No matter what, Nash’s legacy is safe | Stephenson on Pacers: ‘I wanted to be there’  | Smith struggling to grasp triangle | Report: Sixers working to land Nets’ Teague

No. 1: Nash’s legacy safe, even if his career is over — Fans of the NBA (and standout offensive play from point guards) are no doubt upset this morning after last night’s news broke that former two-time MVP Steve Nash‘s 2014-15 season is done even before it began. Lingering issues with various back injuries have sidelined the L.A. Lakers point guard for this season and, based on the buzz around the NBA, perhaps his career. If this is indeed the last we’ve seen of Nash, though, his last few injury-prone seasons in Lakerland won’t tarnish the Hall of Fame legacy he’s crafted, writes our own Scott Howard-Cooper:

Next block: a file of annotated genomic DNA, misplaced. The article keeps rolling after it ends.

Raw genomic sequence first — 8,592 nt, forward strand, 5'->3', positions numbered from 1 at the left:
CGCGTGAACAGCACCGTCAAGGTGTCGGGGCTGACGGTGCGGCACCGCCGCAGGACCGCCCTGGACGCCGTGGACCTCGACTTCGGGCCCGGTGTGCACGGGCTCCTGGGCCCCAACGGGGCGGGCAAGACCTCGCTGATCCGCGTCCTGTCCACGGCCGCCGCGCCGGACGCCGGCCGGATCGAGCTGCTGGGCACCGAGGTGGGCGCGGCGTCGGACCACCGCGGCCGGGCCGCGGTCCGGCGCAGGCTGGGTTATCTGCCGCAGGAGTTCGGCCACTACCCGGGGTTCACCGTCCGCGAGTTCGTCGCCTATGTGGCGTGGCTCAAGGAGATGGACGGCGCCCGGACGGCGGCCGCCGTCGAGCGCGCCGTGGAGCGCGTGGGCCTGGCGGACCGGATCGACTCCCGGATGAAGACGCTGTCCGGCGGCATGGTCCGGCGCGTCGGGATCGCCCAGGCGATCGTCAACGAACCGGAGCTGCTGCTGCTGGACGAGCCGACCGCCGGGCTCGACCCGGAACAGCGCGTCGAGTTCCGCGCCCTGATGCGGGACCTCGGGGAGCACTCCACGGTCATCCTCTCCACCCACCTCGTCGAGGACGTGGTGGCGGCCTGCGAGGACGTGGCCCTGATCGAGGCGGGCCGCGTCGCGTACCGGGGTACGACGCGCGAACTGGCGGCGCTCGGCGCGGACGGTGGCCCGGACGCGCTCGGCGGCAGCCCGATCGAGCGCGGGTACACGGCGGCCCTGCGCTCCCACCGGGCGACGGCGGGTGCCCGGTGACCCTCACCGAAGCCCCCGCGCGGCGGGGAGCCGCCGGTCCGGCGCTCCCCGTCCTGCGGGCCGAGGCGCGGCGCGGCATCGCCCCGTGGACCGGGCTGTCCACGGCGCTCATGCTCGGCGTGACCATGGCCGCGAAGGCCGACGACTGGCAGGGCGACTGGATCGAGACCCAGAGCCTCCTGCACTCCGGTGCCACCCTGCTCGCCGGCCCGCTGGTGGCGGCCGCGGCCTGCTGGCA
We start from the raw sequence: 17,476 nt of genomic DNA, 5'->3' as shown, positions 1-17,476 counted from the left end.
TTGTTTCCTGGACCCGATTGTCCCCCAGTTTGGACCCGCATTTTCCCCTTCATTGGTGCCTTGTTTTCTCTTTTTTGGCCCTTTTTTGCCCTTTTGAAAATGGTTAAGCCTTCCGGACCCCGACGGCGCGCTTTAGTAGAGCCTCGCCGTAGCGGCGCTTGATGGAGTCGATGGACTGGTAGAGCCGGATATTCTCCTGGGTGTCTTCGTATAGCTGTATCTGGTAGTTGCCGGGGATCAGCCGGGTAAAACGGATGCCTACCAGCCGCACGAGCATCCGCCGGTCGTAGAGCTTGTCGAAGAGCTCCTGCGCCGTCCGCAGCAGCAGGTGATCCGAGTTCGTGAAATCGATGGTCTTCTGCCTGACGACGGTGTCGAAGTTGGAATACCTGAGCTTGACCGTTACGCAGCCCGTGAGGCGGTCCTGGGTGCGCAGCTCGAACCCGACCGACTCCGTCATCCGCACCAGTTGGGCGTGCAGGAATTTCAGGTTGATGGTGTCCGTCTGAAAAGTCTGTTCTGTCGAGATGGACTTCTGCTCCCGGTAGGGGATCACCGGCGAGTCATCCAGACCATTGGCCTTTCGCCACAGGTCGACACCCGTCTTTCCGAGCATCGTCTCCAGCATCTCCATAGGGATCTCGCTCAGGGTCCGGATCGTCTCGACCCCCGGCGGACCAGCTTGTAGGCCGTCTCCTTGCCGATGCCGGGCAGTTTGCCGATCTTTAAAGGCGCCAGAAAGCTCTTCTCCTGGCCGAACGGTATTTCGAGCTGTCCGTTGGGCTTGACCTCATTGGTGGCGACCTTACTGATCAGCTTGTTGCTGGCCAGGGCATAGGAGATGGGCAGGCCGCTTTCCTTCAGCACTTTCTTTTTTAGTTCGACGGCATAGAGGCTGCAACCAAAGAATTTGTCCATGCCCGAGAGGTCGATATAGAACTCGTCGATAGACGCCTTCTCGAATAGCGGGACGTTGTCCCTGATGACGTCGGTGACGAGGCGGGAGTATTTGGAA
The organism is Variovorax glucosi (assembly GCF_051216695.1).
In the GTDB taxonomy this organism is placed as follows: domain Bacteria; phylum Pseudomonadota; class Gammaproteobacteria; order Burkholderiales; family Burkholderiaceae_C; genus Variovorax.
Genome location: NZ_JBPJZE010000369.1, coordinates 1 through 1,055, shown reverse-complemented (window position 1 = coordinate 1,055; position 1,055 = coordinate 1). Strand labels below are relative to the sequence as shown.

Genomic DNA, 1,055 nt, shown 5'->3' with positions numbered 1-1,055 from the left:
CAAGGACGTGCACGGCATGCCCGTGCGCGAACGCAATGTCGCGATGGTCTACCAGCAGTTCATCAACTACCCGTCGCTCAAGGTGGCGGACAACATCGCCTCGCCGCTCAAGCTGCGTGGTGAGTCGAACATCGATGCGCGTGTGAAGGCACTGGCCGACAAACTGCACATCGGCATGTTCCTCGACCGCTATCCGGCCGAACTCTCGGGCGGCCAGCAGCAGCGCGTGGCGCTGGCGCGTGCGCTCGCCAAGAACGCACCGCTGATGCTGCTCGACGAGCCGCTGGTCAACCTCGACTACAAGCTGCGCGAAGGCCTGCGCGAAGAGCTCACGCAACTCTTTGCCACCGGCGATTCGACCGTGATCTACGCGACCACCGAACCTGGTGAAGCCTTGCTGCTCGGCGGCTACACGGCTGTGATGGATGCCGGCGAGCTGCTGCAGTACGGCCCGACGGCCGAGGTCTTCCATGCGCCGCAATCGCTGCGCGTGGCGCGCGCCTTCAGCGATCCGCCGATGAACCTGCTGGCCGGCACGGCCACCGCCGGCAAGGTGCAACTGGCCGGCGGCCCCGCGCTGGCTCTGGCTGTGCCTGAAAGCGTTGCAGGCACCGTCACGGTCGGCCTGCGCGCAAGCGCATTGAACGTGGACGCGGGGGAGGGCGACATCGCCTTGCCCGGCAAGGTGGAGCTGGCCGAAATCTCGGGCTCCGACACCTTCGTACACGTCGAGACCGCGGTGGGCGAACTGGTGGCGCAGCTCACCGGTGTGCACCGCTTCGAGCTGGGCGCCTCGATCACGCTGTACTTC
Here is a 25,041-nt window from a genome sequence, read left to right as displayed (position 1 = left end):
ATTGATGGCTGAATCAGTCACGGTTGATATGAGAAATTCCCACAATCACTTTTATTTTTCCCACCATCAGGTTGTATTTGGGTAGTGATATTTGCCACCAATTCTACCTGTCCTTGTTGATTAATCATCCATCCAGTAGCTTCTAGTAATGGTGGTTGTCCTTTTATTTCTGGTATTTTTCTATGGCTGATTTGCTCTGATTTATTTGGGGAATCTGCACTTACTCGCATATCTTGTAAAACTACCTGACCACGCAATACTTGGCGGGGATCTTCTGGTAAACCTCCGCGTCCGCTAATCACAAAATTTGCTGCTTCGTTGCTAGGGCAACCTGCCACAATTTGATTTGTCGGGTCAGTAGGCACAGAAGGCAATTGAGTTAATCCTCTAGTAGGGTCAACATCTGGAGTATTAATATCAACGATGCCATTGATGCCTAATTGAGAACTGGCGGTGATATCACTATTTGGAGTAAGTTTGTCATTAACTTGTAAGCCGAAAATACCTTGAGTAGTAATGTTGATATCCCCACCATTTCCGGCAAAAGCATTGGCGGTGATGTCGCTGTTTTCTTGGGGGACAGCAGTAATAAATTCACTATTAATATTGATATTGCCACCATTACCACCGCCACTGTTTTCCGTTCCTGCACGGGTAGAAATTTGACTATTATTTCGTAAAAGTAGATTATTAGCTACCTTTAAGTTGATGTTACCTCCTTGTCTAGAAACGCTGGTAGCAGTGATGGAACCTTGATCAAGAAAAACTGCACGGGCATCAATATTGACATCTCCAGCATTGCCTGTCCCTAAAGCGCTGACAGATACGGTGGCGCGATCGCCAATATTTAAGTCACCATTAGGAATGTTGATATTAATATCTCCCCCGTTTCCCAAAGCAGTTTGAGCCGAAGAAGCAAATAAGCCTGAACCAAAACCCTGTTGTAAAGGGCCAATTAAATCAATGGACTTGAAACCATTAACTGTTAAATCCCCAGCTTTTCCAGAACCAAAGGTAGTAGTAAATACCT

This changes nothing, and this changes everything.

Steve Nash was locked in as a first-ballot Hall of Famer years ago, one of the stars of a generation and one of the standout point guards of any era. So, the agonizing slow leak into retirement — after Thursday’s announcement of Nash missing the entire 2014-15 season with a nerve issue — of what will become three consecutive seasons with serious injuries will not dent his legacy. He got old, not bad.

But what an insightful few years it was. We didn’t get to see Nash close to his best in L.A., what the Lakers hoped for when they sent a couple first-round picks, including the choice that is top-five protected in 2015, and a couple seconds to Phoenix in July 2012, but it was the best of Nash in some ways. The passion to play, the determination to work back instead of taking early retirement and a golden parachute — it was as telling in a strange way as any of the countless accomplishments on the court.